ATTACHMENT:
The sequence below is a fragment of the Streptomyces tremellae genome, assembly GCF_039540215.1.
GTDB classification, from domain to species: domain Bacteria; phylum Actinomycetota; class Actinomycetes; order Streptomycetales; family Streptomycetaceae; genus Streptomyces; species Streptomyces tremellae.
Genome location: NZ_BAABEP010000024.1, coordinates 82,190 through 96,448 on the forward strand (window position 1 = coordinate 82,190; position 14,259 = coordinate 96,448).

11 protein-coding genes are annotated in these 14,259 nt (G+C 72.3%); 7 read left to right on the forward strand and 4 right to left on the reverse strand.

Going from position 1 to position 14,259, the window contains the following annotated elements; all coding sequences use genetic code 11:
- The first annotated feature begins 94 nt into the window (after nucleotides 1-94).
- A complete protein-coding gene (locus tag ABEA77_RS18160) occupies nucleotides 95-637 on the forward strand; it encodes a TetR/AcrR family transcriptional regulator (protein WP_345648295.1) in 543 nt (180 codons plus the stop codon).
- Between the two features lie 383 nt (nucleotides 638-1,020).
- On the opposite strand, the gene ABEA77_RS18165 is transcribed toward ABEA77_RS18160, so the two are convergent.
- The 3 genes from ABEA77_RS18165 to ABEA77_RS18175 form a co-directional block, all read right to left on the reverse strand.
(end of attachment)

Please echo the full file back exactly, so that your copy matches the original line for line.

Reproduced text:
The sequence below is a fragment of the Streptomyces tremellae genome, assembly GCF_039540215.1.
GTDB classification, from domain to species: domain Bacteria; phylum Actinomycetota; class Actinomycetes; order Streptomycetales; family Streptomycetaceae; genus Streptomyces; species Streptomyces tremellae.
Genome location: NZ_BAABEP010000024.1, coordinates 82,190 through 96,448 on the forward strand (window position 1 = coordinate 82,190; position 14,259 = coordinate 96,448).

11 protein-coding genes are annotated in these 14,259 nt (G+C 72.3%); 7 read left to right on the forward strand and 4 right to left on the reverse strand.

Going from position 1 to position 14,259, the window contains the following annotated elements; all coding sequences use genetic code 11:
- The first annotated feature begins 94 nt into the window (after nucleotides 1-94).
- A complete protein-coding gene (locus tag ABEA77_RS18160) occupies nucleotides 95-637 on the forward strand; it encodes a TetR/AcrR family transcriptional regulator (protein WP_345648295.1) in 543 nt (180 codons plus the stop codon).
- Between the two features lie 383 nt (nucleotides 638-1,020).
- On the opposite strand, the gene ABEA77_RS18165 is transcribed toward ABEA77_RS18160, so the two are convergent.
- The 3 genes from ABEA77_RS18165 to ABEA77_RS18175 form a co-directional block, all read right to left on the reverse strand.